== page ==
ERIC Number: ED411028
Record Type: RIE
Publication Date: 1996-Nov
Access to Higher Education and a Meaningful Career through the Tech/Prep Associate Degree Program.
Alexander, Angela J.
Two major issues in contemporary higher education include equality of access to education and the adequate preparation of graduates for entry into the workforce. Both of these goals are central to the tech prep/associate degree (TPAD) initiative. TPAD combines competency-based teaching, applied learning, curricula focusing on technical and academic skills, and business and industry support. TPAD programs use a "2+2" design, encompassing the last 2 years of high school and 2 years of occupationally-specific postsecondary education culminating in a 2-year Associate degree. The ultimate goal of the initiative is to expand to a 2+2+2 design, with the additional 2 years spent in an institution of higher education and culminating in a Bachelor's degree. Community colleges can play a significant role in addressing issues of access and preparation for work, but it is essential that they maintain well-developed articulation agreements with secondary schools and other postsecondary institutions. As of 1994, approximately 1,000 community colleges were working with 2,500 school districts nationwide to design or implement tech prep curricula. Moreover, a review of 15 states revealed that 7 had undertaken statewide tech prep programs, with Indiana mandating tech prep in all public schools and both California and Ohio embracing the 2+2+2 concept. Contains 23 references. Appendixes provide a graphic showing TPAD elements, data on faculty job satisfaction, and descriptions of articulation programs. (JDI)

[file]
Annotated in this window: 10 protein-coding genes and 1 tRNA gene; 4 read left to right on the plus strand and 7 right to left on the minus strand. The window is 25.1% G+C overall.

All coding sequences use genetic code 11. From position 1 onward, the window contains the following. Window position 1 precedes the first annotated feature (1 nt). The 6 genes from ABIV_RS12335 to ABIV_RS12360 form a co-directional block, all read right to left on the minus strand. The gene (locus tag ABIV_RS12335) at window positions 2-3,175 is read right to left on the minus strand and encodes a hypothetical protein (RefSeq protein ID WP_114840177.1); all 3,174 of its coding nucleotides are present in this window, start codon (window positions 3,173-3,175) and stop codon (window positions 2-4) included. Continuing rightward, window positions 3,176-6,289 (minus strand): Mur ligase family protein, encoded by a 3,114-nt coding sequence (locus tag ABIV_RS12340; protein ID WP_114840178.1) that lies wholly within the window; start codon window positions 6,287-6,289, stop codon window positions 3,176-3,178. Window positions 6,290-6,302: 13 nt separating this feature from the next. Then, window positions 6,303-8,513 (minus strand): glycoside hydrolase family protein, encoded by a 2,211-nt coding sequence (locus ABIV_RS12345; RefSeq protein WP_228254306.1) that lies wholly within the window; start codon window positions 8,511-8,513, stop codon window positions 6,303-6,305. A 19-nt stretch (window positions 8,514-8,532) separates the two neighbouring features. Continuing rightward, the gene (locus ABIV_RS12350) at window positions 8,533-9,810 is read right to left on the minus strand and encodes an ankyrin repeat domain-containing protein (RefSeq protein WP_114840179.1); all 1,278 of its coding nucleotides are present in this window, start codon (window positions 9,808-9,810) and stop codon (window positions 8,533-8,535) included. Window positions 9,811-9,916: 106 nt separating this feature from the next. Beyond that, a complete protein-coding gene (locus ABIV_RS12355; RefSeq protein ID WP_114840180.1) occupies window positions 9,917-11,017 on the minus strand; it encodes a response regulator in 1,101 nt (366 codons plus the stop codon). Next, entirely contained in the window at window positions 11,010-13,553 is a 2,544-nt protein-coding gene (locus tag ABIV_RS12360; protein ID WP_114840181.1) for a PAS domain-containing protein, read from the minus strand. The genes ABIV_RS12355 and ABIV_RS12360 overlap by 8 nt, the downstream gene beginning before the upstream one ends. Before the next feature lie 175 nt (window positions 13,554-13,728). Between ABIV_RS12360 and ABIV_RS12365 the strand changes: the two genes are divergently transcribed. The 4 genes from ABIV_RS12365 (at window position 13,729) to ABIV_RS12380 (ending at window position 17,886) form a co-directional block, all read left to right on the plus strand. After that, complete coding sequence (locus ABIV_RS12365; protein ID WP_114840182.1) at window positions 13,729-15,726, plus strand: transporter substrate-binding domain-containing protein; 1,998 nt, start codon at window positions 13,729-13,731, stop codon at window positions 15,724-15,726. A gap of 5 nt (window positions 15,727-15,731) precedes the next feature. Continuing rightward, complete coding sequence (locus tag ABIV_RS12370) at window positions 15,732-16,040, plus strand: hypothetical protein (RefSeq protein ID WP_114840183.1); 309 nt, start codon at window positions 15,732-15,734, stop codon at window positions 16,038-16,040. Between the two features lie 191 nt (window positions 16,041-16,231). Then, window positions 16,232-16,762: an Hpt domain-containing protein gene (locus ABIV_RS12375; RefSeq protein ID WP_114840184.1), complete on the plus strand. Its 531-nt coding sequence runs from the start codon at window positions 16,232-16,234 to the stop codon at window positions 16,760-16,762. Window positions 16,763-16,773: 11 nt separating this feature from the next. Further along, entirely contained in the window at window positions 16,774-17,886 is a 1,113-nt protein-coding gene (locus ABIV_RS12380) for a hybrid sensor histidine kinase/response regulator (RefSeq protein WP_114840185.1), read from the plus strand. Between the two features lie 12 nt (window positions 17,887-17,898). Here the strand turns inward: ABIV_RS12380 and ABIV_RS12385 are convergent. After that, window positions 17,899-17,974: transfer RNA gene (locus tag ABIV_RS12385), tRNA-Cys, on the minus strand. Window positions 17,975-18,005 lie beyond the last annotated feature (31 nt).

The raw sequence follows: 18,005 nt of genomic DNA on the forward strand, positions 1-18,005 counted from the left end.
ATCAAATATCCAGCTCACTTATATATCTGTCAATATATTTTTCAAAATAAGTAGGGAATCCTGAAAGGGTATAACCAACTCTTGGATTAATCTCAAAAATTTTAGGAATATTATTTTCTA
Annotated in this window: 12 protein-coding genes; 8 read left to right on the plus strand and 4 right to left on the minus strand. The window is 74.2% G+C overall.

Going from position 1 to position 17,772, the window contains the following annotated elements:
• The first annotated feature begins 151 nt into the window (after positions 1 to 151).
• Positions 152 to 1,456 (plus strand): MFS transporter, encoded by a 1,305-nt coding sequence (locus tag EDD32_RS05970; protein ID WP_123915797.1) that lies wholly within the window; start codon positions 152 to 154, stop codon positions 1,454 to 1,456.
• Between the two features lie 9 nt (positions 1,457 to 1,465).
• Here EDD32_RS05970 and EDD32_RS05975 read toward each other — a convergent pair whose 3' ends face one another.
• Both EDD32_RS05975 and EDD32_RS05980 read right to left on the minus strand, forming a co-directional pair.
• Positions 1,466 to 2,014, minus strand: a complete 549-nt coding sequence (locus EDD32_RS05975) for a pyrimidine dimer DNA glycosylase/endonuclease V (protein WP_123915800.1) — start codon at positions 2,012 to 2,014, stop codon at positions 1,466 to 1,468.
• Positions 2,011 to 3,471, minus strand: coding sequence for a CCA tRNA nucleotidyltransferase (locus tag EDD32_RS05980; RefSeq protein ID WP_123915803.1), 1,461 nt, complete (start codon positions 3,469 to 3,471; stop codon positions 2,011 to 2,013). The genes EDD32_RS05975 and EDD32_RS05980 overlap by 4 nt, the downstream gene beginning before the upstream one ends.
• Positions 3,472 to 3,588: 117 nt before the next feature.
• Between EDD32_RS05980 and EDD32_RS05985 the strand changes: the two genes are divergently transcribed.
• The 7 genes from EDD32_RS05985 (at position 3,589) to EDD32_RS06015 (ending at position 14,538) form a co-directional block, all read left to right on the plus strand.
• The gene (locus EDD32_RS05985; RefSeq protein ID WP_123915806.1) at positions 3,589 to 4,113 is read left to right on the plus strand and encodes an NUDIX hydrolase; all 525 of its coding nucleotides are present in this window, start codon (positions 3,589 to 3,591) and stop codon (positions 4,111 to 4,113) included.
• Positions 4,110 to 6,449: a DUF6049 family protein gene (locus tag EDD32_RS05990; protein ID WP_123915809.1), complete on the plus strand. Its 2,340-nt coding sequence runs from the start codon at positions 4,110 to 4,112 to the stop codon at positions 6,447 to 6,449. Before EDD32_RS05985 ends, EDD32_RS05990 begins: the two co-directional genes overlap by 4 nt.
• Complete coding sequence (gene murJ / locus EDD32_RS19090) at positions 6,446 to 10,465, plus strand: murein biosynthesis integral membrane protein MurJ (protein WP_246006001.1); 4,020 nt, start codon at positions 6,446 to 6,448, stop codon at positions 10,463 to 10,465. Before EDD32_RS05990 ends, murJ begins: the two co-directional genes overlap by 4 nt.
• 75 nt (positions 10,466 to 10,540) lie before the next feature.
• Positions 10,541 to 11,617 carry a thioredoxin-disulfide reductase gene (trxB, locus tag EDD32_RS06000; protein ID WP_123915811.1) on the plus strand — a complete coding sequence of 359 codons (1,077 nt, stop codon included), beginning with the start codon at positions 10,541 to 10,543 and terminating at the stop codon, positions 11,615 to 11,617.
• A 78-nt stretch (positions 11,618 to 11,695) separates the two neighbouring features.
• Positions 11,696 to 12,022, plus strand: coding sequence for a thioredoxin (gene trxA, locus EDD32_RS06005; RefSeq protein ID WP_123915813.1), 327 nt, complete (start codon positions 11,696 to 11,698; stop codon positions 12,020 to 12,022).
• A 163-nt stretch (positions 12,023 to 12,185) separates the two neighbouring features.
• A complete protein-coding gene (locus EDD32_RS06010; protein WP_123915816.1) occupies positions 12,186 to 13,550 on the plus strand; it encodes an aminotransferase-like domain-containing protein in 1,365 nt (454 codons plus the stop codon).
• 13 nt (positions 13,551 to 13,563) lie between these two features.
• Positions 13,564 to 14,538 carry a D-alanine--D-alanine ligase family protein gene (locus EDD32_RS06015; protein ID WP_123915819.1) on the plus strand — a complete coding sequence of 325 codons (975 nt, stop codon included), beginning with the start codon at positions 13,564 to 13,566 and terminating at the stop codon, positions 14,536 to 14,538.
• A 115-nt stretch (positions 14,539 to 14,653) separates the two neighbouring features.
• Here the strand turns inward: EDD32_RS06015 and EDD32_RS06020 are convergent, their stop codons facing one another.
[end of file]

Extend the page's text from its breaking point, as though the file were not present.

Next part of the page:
Publication Type: Opinion Papers; Speeches/Meeting Papers
Education Level: N/A
Authoring Institution: N/A
Note: Paper presented at the Annual Conference of the Southern Regional Council on Educational Administration (Savannah, GA, November 10-12, 1996).